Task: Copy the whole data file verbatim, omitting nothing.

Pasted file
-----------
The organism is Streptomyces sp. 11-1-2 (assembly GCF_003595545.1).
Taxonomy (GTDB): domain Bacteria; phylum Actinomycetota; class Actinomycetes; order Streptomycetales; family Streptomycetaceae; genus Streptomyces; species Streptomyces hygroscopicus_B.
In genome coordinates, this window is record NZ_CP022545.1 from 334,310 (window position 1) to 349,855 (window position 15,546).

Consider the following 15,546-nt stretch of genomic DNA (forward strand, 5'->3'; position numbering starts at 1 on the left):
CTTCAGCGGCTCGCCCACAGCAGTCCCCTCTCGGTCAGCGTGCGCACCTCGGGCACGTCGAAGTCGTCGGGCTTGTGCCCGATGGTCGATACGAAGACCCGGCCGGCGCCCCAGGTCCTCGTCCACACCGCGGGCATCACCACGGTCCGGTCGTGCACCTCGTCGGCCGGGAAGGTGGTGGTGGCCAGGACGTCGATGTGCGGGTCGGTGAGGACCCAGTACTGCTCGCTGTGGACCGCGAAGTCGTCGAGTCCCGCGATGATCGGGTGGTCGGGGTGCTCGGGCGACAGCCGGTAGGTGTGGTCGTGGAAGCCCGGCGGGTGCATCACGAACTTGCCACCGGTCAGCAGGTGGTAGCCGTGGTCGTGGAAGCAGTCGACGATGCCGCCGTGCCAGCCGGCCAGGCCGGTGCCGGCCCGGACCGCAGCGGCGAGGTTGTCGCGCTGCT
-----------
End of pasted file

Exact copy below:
The organism is Streptomyces sp. 11-1-2 (assembly GCF_003595545.1).
Taxonomy (GTDB): domain Bacteria; phylum Actinomycetota; class Actinomycetes; order Streptomycetales; family Streptomycetaceae; genus Streptomyces; species Streptomyces hygroscopicus_B.
In genome coordinates, this window is record NZ_CP022545.1 from 334,310 (window position 1) to 349,855 (window position 15,546).

Consider the following 15,546-nt stretch of genomic DNA (forward strand, 5'->3'; position numbering starts at 1 on the left):
CTTCAGCGGCTCGCCCACAGCAGTCCCCTCTCGGTCAGCGTGCGCACCTCGGGCACGTCGAAGTCGTCGGGCTTGTGCCCGATGGTCGATACGAAGACCCGGCCGGCGCCCCAGGTCCTCGTCCACACCGCGGGCATCACCACGGTCCGGTCGTGCACCTCGTCGGCCGGGAAGGTGGTGGTGGCCAGGACGTCGATGTGCGGGTCGGTGAGGACCCAGTACTGCTCGCTGTGGACCGCGAAGTCGTCGAGTCCCGCGATGATCGGGTGGTCGGGGTGCTCGGGCGACAGCCGGTAGGTGTGGTCGTGGAAGCCCGGCGGGTGCATCACGAACTTGCCACCGGTCAGCAGGTGGTAGCCGTGGTCGTGGAAGCAGTCGACGATGCCGCCGTGCCAGCCGGCCAGGCCGGTGCCGGCCCGGACCGCAGCGGCGAGGTTGTCGCGCTGCT